This slightly odd story from the usually excellent Nigel Fairs is something of a curate’s egg. It finds the Doctor and Peri arriving on a space cruiser with an on-board casino where one of the players seems to having an extremely lucky day. The more curious aspect is that the gambler at the centre of the story apparently bears a strong resemblance to Peri’s step-father Howard. It is perhaps because this story seems to feature the more fractious season 22 relationship between the Sixth Doctor and Peri that this reviewer found the story didn’t gel as well as it might have although the relationship does show a hint of softening towards the end of the story. Also, there are a lot of continuity heavy references as a result of the appearance of ‘Howard’ including mentions of the Master and Kamelion as well as Necros mourning colours. This 42-minute story seems to become a little confused around the midway point when it takes on a rather repetitive Groundhog Day aspect but eventually reaches a satisfactory conclusion. The only disappointment is the slightly dismissive explanation for the central character’s resemblance to Howard, which ultimately serves to set up a final continuity punchline which unfortunately feels rather forced. Nicola Bryant gives a good reading and it will hopefully get to read some stronger stories in future.

Washington Burns (Credit: Big Finish / Mark Plastow)Washington Burns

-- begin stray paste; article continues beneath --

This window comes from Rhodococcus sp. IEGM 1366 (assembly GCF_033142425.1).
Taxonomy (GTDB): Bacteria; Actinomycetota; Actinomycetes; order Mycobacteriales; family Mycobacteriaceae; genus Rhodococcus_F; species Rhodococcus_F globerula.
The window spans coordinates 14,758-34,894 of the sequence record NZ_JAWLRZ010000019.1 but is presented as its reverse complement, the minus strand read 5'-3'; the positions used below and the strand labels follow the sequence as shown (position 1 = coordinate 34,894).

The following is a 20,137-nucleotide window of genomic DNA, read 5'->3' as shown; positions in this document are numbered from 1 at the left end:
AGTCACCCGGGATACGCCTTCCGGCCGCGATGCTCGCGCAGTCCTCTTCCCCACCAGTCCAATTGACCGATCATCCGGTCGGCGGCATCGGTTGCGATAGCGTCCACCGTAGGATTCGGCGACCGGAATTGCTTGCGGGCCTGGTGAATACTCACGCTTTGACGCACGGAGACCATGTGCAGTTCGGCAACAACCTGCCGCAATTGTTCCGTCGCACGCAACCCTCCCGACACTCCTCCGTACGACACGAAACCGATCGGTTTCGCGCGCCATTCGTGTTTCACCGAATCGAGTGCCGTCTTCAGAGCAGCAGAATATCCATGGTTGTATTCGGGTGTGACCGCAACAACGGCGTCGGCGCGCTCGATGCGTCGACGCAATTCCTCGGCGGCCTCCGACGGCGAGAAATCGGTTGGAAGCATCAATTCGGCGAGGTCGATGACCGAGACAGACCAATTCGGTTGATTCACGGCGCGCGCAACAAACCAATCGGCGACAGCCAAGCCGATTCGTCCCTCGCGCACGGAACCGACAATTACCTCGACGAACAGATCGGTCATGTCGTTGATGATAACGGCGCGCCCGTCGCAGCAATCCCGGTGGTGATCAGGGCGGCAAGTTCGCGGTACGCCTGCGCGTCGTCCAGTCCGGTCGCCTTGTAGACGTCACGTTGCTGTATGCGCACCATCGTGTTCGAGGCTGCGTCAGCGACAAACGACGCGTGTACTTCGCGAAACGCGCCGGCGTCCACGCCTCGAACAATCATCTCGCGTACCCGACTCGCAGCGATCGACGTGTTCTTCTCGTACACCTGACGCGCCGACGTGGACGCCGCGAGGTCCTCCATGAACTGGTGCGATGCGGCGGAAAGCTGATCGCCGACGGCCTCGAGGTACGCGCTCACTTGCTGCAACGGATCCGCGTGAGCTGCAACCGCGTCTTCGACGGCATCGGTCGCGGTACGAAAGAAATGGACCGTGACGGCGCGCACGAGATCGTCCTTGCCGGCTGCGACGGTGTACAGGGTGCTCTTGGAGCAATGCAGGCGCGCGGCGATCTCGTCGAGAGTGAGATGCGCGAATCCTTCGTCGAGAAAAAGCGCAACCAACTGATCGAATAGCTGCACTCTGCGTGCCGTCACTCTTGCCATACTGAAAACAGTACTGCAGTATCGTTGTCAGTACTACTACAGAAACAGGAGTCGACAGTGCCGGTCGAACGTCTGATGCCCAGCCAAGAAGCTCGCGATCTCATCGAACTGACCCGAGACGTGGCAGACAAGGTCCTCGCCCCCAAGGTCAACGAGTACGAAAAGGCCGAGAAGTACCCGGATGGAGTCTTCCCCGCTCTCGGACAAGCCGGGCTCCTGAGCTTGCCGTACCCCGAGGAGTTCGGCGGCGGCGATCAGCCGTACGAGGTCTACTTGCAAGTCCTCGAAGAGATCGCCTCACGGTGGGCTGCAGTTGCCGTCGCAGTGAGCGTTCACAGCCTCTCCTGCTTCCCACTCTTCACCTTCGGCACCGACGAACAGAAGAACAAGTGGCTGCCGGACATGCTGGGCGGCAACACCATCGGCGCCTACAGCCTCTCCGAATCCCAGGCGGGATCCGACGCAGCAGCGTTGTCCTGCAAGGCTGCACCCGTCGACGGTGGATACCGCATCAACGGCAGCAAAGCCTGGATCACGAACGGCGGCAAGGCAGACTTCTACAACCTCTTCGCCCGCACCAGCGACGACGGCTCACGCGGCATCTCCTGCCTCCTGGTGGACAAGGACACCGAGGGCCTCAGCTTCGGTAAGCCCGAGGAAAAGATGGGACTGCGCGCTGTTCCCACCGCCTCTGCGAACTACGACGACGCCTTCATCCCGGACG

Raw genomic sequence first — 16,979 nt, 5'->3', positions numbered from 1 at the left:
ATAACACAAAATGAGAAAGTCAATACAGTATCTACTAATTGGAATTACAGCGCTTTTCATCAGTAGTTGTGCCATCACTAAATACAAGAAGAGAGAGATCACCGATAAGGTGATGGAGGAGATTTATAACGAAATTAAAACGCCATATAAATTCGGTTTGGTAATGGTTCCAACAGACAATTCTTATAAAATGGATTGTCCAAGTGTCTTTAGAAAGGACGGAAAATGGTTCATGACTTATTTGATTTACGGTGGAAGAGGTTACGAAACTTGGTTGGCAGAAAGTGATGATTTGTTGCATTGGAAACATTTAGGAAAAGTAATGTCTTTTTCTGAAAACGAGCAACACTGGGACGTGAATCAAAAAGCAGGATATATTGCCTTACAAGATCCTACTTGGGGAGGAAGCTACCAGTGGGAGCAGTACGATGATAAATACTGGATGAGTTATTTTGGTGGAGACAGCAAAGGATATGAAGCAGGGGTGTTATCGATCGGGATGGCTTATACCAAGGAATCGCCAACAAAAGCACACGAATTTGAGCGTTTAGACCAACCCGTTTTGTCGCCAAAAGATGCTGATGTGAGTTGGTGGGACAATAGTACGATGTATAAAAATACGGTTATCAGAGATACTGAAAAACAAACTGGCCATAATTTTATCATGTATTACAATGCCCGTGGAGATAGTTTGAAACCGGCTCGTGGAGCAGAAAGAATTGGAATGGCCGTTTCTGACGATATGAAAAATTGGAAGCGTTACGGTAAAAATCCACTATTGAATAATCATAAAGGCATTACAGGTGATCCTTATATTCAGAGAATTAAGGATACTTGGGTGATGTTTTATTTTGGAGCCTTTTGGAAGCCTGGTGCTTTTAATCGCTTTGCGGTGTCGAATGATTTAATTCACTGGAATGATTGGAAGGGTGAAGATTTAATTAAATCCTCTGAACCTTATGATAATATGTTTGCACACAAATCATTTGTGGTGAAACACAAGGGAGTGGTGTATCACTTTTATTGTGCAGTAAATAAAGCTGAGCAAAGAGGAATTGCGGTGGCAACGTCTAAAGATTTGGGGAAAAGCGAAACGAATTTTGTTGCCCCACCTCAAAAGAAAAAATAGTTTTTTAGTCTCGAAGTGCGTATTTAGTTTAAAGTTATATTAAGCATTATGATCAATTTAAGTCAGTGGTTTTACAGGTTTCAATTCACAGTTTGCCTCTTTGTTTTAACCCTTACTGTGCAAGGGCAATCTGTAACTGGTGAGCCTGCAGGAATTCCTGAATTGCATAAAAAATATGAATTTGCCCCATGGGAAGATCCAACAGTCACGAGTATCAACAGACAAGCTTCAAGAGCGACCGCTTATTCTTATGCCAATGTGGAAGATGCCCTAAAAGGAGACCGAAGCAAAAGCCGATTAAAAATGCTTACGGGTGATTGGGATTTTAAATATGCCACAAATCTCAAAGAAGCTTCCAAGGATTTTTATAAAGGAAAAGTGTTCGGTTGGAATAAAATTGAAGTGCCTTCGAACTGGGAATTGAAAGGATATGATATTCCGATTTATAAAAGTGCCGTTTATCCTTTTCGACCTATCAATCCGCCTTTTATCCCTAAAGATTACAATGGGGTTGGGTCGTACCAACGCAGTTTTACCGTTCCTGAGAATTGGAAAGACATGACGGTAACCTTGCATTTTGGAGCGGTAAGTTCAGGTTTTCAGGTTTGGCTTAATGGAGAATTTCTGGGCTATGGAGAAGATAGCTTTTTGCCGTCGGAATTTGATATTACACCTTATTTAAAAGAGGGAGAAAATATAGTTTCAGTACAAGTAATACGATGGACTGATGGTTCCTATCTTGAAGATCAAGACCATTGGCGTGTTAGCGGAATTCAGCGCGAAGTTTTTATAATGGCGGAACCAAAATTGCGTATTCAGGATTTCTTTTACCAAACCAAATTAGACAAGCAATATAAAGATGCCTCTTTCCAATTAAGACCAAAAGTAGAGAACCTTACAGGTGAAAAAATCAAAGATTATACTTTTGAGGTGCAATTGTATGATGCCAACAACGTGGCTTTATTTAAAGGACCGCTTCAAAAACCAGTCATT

Written by Julian Richards, directed by Lisa Bowerman, narrated by Sophie Aldred
Released March 2016

This enjoyable short story from Julian Richards opens in July 1814 when the city of Washington was under siege from the British with the rather shocking revelation that Ace has just accidentally shot and killed a horse. It then becomes apparent that we are starting the story in the middle as the action moves back several weeks from Ace’s point of view to Washington in the 22nd century where she and the Doctor are on the trail of a mind parasite known as Cerebra which spreads through transmission of the written word. This is not an entirely novel concept and will call long time Big Finish listeners to mind of the Word Lord but still the threat is well realised within the confines of a single person narrative. There is an initial confrontation between the Doctor and Ace and the parasite’s commanding host body before it manages to escape into a time corridor. The action then moves forward, or rather back, to Ace’s present where it becomes apparent that the Doctor has cleverly infiltrated the British army to ensure that any books in which Cerebra might be hiding are destroyed. The story reaches a sinister conclusion with the suggestion that the parasite may yet have survived but there is at very least a strong suggestion that there is a bootstrap paradox which will result in Cerebra’s presence in the Washington of the future. Overall, aside from the slight misfire of the opening scene, this is one of the strongest and at only just over 30 minutes in more compact stories of the range and all the better for not outstaying its welcome. Definitely a worthwhile listen.